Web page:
Government and Netball Association of Malawi (NAM) have admitted that netball is on the decline as evidenced by the national netball team’s poor showing at continental and global competitions.
This transpired during a netball review meeting the Ministry of Youth, Sports and Culture had with Netball Association of Malawi (NAM) and Malawi National Council of Sports (MNCS) in Lilongwe on Sunday.
The meeting, which lasted slightly over two hours, came up with recommendations to revive the sport.
In a statement released by the ministry yesterday, among other things, NAM’s lack of a comprehensive a national plan is one of the reasons that have contributed to the sport’s plunge.
“This has led to ad-hoc planning and lack of clear direction,” reads part of the statement .
The meeting also ordered NAM to come up with the plan by October 4 with the help of director of netball Mary Waya.
NAM has since been urged to commercialise the game and do more in courting the corporate world instead of just relying on government funding.
The meeting also called on the association to develop a comprehensive training programme and classifications for technical personnel at all levels.
“This will ensure a continued and consistent development,” reads part of the statement.
NAM was, therefore, advised to identify a clear player-selection system for national teams, clubs and schools, focusing on skill, age and height.
Age-cheating was another area which the meeting identified as having contributed to the deteriorating standards of netball.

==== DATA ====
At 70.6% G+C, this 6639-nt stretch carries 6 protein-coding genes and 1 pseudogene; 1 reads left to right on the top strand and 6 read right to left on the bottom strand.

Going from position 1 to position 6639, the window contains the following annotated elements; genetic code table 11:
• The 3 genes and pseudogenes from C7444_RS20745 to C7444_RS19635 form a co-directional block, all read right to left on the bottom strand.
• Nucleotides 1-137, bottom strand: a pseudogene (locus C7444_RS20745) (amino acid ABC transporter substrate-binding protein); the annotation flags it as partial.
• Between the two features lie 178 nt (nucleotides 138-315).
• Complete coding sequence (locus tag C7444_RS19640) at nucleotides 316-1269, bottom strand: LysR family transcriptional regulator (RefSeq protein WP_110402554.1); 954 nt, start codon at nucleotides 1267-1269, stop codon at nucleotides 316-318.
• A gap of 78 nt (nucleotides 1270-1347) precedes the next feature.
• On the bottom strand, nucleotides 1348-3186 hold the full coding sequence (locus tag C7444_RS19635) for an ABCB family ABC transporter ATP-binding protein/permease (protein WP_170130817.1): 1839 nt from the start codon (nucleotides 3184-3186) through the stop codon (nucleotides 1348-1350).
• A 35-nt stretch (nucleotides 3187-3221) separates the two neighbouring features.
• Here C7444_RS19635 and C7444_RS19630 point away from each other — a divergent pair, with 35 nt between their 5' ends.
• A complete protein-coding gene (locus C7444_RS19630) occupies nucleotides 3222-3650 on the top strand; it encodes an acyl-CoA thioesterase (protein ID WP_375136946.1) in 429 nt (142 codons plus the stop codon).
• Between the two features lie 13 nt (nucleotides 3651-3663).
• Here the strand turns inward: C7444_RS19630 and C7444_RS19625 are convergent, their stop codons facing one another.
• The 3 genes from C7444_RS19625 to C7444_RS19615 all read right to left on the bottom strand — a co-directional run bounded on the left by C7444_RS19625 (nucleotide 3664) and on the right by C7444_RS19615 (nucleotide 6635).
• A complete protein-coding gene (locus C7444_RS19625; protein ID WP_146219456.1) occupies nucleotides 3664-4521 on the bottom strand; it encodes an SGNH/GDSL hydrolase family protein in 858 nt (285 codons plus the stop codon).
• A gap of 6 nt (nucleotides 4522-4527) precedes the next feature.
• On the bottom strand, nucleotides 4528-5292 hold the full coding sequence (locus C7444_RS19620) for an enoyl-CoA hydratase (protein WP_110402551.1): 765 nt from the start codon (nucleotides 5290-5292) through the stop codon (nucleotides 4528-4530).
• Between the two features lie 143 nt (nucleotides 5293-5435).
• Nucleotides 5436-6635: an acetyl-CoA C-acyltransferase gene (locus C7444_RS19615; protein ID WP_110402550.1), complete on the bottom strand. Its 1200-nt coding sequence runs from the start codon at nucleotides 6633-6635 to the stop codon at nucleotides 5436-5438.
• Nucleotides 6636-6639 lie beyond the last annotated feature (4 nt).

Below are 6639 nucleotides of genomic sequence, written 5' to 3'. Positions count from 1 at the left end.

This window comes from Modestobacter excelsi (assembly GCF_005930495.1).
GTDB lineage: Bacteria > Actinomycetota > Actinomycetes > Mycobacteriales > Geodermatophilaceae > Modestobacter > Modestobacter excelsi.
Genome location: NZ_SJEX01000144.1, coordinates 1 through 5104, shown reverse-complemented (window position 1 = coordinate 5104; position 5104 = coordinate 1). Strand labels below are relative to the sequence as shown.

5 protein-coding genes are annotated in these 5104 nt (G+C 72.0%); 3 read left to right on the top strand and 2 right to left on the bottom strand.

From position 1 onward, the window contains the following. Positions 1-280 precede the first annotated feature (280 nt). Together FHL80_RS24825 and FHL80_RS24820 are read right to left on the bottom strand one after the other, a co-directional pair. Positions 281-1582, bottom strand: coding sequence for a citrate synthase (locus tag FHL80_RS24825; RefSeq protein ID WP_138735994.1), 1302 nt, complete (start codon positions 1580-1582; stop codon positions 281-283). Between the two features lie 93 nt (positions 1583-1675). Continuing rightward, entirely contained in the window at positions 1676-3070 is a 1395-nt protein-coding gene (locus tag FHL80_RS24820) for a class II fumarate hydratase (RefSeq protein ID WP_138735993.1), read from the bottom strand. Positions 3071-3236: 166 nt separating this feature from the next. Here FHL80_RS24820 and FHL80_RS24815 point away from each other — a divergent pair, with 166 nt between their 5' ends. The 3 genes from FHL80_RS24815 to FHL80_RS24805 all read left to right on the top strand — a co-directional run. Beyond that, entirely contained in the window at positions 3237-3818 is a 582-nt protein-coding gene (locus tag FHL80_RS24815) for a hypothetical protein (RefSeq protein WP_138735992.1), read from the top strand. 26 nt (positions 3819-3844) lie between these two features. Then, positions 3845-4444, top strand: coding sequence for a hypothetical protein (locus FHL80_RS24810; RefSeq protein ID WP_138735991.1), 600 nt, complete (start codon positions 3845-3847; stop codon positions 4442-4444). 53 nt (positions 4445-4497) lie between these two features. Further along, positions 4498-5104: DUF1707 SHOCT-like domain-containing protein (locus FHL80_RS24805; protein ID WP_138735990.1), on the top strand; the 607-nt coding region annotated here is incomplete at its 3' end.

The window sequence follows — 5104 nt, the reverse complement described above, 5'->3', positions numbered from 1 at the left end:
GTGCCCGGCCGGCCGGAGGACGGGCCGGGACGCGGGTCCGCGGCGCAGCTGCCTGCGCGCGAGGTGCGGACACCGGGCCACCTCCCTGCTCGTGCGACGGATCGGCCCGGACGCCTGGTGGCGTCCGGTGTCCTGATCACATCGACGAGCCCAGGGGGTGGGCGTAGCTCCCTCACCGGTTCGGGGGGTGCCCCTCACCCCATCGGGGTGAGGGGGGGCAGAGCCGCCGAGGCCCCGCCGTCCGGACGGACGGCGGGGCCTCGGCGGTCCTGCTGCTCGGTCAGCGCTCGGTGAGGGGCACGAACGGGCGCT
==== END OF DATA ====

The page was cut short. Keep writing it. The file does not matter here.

Lack of leagues at all levels and insufficient development programmes from Under-14 right up to senior team is another problem the meeting cited.
Government was not spared either, as the meeting also established that failure to hire a permanent national coach is also a contributing factor and NAM and Sports Council were, therefore, tasked to come up with a “clear job description to recruit a full-time coach”.
The meeting also called upon the government to implement its pledge to construct an indoor netball complex and ensure that all schools and districts have “simple courts”.
It was also resolved that players’ incentives such as game bonuses and training allowances “should be resolved as soon as possible”.
NAM general secretary Carol Bapu said they are hopeful of meeting the deadline on coming up with the National Development Plan.
“You may wish to know that NAM has a strategic plan [and] drawing a the National Development Plan will mean that we go to our blueprint and look at short and long-term programmes and how we intend to implement them.
“On the issue of tournaments and leagues at all levels, I can say that is our wish. We should, however, point out that resources remain a big challenge. Netball worldwide is a growing sport. Unlike in football where Fifa has put a lot of money into youth development, we currently don’t have such opportunities from the game’s world governing body,” she said.
On selection of national team players, Bapu stressed that NAM is not involved in the process.
On his part, director of sports in the ministry Jameson Ndalama said government is committed to improving netball standards.
“For instance, allocation for the construction of an indoor netball complex has been made in the proposed [2019/20] National Budget.
“As for the players’ incentives, I cannot say when exactly it will be done as we are tackling it across the board—meaning that we are looking at other disciplines as well, but in short, the commitment is there,” he said.
However, netball analyst Wesley Namasala had some reservations.
“It will be speculative on whether NAM will meet the October 4 deadline to come up with a comprehensive National Development Plan.
“However, based on NAM’s previous laissez-faire approach to issues of national importance, I will not be surprised if they miss the deadline. “NAM has performed dismally in wooing investors other than government,” he said.